Results Summary and Professional Abstract
Peer review of PCORI-funded research helps make sure the report presents complete, balanced, and useful information about the research. It also assesses how the project addressed PCORI’s Methodology Standards. During peer review, experts read a draft report of the research and provide comments about the report. These experts may include a scientist focused on the research topic, a specialist in research methods, a patient or caregiver, and a healthcare professional. These reviewers cannot have conflicts of interest with the study.
The peer reviewers point out where the draft report may need revision. For example, they may suggest ways to improve descriptions of the conduct of the study or to clarify the connection between results and conclusions. Sometimes, awardees revise their draft reports twice or more to address all of the reviewers’ comments.
The awardee made the following revisions in response to peer review:
- In response to reviewer concerns about the lack of information related to missing data at the item level in this study of scale development, the awardee added information about measures it took to minimize missing data for the legacy, validity, and neuropathic pain measures. In the data-analysis section, the investigator also added more information about measures taken to minimize missing data. Furthermore, in the results section, the awardee provided more information on the occurrence of missing data in candidate item banks.
- The awardee responded to reviewer concerns about the potential stigma for patients completing the pain scale by reporting that the awardee asked patients with chronic pain to review the language to make sure it was not stigmatizing. The awardee took the patient advisors’ advice and added two more positively framed self-efficacy items to the pain scale to reduce the negativity of the measure. The awardee added information to the results section about the cognitive interview, including the proportion of people with clinically important levels of pain catastrophizing and self-efficacy. The awardee also noted in the limitations section that few of the study participants had these characteristics, and therefore, future qualitative research should include more individuals with such characteristics to ensure adequate representation on the clinical spectrum of chronic pain.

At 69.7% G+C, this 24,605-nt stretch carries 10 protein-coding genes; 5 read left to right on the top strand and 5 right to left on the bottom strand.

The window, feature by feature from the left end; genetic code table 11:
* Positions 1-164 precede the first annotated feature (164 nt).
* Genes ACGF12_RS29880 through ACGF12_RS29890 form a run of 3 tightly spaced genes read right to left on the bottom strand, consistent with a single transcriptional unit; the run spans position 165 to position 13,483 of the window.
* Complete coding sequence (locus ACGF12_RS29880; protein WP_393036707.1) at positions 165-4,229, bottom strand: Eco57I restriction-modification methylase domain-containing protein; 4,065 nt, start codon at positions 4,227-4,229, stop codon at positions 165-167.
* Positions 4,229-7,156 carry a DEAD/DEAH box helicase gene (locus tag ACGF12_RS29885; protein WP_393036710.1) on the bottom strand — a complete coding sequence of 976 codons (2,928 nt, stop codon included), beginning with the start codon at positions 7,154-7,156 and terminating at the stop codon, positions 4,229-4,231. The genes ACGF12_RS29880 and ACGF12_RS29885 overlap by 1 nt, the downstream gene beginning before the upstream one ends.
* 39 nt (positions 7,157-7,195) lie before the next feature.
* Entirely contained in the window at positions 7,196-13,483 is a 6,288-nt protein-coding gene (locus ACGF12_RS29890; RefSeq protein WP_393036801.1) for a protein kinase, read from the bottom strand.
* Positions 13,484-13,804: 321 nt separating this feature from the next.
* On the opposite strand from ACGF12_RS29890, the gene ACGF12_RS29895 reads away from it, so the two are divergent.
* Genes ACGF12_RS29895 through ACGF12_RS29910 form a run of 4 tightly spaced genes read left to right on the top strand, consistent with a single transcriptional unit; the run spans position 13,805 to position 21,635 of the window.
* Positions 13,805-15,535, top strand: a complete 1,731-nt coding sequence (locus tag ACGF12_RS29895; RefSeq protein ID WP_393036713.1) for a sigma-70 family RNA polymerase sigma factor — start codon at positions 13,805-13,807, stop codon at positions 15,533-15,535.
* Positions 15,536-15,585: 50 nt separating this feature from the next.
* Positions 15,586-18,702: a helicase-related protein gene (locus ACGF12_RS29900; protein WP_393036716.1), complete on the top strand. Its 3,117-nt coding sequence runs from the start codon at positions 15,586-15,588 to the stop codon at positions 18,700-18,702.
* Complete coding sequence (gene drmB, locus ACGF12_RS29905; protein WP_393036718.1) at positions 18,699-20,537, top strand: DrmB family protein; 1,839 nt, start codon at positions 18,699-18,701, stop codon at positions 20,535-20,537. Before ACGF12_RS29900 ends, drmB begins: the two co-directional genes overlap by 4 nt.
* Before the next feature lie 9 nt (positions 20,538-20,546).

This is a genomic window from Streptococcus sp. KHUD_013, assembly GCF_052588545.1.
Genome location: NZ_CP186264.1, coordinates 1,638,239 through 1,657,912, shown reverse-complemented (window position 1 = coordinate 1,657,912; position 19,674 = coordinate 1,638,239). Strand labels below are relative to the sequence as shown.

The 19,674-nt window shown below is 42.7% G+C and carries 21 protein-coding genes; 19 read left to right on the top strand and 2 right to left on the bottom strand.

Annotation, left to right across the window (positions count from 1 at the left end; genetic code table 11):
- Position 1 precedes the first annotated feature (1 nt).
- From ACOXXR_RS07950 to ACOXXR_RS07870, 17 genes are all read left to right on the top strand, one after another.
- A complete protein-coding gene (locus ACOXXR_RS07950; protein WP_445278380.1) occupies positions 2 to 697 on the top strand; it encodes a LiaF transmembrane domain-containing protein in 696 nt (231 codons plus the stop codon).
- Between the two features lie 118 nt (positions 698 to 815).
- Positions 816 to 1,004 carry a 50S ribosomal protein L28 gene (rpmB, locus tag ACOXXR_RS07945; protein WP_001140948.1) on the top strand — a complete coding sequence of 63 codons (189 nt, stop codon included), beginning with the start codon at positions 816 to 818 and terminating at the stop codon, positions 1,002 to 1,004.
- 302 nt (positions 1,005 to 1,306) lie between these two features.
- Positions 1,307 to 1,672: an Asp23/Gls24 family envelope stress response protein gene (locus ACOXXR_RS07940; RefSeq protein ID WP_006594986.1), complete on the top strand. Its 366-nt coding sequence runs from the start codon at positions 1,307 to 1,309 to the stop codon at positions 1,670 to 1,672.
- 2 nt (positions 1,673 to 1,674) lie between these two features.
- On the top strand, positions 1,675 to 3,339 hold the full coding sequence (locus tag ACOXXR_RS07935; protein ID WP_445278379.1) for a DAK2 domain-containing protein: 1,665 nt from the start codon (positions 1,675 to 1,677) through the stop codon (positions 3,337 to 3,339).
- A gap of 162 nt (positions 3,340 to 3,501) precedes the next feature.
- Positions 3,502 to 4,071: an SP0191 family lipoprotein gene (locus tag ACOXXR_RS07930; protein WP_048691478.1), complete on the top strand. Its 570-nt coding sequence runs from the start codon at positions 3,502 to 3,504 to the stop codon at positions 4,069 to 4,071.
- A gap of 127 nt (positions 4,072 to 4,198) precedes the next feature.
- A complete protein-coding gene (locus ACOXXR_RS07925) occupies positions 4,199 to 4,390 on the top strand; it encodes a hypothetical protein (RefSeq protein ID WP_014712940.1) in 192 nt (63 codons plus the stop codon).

- The awardee addressed reviewers’ concerns that the study sample contained a disproportionately high level of well-educated people and low levels of Hispanic or African-American participants. The awardee added generalizability of the results based on the study sample to the list of study limitations.
Conflict of Interest Disclosures
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